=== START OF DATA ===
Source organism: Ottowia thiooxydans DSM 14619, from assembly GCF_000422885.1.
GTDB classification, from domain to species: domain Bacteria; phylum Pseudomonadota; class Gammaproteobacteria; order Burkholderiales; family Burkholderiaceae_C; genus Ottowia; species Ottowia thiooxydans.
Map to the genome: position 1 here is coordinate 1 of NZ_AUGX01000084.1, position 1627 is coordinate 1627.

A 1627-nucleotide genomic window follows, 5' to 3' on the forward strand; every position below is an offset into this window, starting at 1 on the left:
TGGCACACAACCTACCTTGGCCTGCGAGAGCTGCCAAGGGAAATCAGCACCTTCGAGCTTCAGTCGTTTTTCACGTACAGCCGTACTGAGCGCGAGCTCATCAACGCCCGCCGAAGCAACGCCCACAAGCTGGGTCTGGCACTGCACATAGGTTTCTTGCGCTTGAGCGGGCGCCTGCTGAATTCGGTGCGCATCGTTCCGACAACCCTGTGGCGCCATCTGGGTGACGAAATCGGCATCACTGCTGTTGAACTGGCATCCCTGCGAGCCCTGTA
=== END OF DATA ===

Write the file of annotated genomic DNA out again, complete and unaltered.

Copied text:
Source organism: Ottowia thiooxydans DSM 14619, from assembly GCF_000422885.1.
GTDB classification, from domain to species: domain Bacteria; phylum Pseudomonadota; class Gammaproteobacteria; order Burkholderiales; family Burkholderiaceae_C; genus Ottowia; species Ottowia thiooxydans.
Map to the genome: position 1 here is coordinate 1 of NZ_AUGX01000084.1, position 1627 is coordinate 1627.

A 1627-nucleotide genomic window follows, 5' to 3' on the forward strand; every position below is an offset into this window, starting at 1 on the left:
TGGCACACAACCTACCTTGGCCTGCGAGAGCTGCCAAGGGAAATCAGCACCTTCGAGCTTCAGTCGTTTTTCACGTACAGCCGTACTGAGCGCGAGCTCATCAACGCCCGCCGAAGCAACGCCCACAAGCTGGGTCTGGCACTGCACATAGGTTTCTTGCGCTTGAGCGGGCGCCTGCTGAATTCGGTGCGCATCGTTCCGACAACCCTGTGGCGCCATCTGGGTGACGAAATCGGCATCACTGCTGTTGAACTGGCATCCCTGCGAGCCCTGTA